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BMR is closely dependent on (AIIMS MAY 2011, AIPG 2010,2011)

B lean body mass
D Height

Ans. B lean body mass

a. Energy expenditure in resting state is given by RMR or the Resting Metabolic Rate.

b. The metabolic rate determined at rest in a room at a comfortable temperature in the thermoneutral zone 12–14 hours after the last meal is called the basal metabolic rate (BMR).

c. Katch-McArdleformula is most accurate for its calculatiom on the basis of lean body mass: where LBM is the lean body mass in kg.

d. This value falls about 10% during sleep and up to 40% during prolonged starvation.

e. The rate during normal daytime activities is, of course, higher than the BMR because of muscular activity and food intake.

f. The maximum metabolic rate reached during exercise is often said to be 10 times the BMR.

Factors Affecting the Metabolic Rate

  1. The metabolic rate is affected by many factors. One of the most important is muscular exertion. O2 consumption is elevated not only during exertion but also for as long afterward as is necessary to repay the O2 debt .

Factors Affecting the Metabolic Rate.

Muscular exertion during or just before measurement

Latest ingestion of food (SDA)

High or low environmental temperature

Height, weight, and surface area






Emotional state

Body temperature

Circulating levels of thyroid hormones

Circulating epinephrine and norepinephrine levels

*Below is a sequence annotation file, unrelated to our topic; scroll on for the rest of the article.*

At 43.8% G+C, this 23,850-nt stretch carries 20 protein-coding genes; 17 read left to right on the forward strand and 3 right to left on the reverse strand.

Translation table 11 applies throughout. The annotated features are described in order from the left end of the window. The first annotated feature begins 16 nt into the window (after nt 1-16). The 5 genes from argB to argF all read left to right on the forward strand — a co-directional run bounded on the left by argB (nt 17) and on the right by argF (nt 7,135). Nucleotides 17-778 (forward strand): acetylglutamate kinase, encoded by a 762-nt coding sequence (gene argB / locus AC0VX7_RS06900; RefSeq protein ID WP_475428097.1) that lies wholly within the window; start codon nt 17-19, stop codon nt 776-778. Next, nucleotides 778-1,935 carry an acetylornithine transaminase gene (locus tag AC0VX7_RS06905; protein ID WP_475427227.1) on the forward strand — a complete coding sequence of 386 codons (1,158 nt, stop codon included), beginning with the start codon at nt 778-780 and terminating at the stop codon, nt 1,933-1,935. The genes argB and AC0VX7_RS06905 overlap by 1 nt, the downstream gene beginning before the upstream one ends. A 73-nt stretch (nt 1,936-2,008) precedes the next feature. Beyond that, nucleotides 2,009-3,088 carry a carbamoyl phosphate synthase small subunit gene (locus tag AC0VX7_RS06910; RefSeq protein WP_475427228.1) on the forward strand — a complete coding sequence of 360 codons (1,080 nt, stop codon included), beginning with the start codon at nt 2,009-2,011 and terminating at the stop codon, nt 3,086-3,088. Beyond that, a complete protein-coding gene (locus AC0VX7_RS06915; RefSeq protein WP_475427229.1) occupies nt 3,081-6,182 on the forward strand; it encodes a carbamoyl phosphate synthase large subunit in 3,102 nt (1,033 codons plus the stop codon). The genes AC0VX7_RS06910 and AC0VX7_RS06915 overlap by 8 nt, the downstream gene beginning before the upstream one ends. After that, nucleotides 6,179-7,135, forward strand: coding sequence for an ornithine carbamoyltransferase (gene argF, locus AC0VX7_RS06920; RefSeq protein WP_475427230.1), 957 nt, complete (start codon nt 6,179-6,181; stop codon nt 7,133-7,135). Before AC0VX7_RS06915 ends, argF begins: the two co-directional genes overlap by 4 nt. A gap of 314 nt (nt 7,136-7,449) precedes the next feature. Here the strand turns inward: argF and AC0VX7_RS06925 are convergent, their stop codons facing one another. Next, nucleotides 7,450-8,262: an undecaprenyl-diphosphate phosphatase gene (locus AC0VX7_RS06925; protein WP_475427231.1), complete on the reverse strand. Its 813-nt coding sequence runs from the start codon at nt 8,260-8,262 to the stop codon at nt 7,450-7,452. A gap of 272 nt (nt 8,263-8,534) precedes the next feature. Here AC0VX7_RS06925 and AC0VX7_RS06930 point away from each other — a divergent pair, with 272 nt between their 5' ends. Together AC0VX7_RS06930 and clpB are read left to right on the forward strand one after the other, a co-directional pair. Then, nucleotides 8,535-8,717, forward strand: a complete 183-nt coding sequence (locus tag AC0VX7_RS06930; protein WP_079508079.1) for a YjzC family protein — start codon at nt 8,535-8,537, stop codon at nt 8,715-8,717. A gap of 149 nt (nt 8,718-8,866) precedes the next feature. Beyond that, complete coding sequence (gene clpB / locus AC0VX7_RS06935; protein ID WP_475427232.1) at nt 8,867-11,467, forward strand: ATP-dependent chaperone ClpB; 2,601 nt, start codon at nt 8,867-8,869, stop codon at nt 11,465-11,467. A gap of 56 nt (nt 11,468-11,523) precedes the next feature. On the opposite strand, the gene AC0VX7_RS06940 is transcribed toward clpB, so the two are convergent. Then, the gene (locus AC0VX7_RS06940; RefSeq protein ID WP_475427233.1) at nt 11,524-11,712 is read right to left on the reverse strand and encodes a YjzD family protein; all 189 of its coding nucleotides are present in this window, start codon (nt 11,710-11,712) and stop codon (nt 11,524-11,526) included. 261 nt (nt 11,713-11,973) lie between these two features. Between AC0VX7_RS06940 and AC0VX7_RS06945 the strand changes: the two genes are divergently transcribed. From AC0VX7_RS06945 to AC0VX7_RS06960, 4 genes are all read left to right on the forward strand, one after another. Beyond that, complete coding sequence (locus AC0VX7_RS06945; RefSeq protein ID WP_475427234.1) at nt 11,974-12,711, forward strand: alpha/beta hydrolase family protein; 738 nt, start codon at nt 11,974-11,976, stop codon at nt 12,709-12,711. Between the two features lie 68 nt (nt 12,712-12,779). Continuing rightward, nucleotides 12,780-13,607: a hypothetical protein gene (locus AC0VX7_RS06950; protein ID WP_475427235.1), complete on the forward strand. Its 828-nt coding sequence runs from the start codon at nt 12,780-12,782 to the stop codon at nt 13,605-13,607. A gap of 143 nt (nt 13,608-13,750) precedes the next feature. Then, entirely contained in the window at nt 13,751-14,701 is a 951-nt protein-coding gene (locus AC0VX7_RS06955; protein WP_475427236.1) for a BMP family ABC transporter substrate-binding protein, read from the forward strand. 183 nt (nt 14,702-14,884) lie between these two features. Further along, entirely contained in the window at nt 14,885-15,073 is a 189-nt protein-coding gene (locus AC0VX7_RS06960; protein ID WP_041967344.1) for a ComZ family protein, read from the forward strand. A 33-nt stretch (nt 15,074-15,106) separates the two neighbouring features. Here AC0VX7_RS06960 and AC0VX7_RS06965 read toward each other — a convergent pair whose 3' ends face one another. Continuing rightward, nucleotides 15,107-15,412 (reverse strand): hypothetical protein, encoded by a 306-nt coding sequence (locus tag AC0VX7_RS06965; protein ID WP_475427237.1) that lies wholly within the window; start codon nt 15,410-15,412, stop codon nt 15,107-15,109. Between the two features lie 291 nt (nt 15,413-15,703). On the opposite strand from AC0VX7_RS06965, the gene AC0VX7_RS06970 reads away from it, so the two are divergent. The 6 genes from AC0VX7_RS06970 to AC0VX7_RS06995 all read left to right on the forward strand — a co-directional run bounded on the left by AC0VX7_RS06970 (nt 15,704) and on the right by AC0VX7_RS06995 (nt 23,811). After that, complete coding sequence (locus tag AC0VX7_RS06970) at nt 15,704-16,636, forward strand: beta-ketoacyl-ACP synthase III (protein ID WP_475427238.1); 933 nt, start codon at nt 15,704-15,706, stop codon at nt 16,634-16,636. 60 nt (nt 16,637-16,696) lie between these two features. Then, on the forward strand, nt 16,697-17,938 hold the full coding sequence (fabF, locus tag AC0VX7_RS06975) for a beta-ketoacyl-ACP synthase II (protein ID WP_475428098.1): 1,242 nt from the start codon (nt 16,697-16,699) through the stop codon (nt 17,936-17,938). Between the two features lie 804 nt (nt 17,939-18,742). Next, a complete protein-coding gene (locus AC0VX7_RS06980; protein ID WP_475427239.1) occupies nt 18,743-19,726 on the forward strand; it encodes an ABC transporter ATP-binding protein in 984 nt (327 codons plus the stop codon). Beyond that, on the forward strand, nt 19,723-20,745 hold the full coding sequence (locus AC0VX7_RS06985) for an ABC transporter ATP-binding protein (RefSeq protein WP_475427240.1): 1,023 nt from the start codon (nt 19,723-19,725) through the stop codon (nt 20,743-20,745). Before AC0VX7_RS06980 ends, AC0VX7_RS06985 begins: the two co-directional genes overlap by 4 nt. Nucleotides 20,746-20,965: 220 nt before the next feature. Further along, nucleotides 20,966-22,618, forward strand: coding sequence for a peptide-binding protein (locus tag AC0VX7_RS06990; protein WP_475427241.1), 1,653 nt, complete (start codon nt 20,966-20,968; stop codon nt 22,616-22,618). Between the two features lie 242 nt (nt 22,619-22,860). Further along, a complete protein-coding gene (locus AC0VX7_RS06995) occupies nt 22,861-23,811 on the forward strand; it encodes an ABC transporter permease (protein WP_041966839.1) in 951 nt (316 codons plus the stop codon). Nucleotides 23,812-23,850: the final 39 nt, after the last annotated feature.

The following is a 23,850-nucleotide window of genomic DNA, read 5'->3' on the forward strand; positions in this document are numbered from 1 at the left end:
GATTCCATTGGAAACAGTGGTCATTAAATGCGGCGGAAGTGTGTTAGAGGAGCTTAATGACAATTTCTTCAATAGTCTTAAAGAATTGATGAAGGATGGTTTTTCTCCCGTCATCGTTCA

Effect of Height, weight, and Body surface area (BSA)on BMR

a. Comparison of the correlation coefficients obtained by both Schofield and by Soares&Shetty (1988) shows that BMR has a stronger correlation with body weight than with any other nutritional anthropometric index used as a single independent variable.

b. Schofield, Soares&Shetty (1986,88) demonstrated an r = 0.80 for body weight accounting for 64% of the variance while BMI had an r = 0.64 and height an r = 0.57.

c. Miller and Blyth assessed different means of adjusting basal metabolic rate (BMR) for different body size parameters. The cor­relation between BMR and lean body mass(LBM) was r =0.92, greater than that for BSA (r= 0.84) and body mass (r = 0.85).

d. So, we can see that BMR has highest correlation with Lean body mass as compared to Total weight (fat + Lean body weight), BSA & Height.

e. Since BMR is the energy consumption in resting state in metabolic active tissue i.e lean body mass (adipose tissue is metabolically inert) BMR depends very much on LBM. By far the main determinant of resting metabolic rate is fat-free mass (Miller & Blythe, 1953; Webb, 1981)

f. In a very tall thin and short obese person BMR differs but BSA can be similar so low correlation. Same way BMI depends more on Body weight rather Lean body weight so again low correlation.

g. Latestly ingested foods also increase the metabolic rate because of their specific dynamic action (SDA). The SDA of a food is the obligatory energy expenditure that occurs during its assimilation into the body.

h. Another factor that stimulates metabolism is the environmental temperature. The curve relating the metabolic rate to the environmental temperature is U-shaped. When the environmental temperature is lower than body temperature, heat-producing mechanisms such as shivering are activated and the metabolic rate rises.

i. When the temperature is high enough to raise the body temperature, metabolic processes generally accelerate, and the metabolic rate rises about 14% for each degree Celsius of elevation.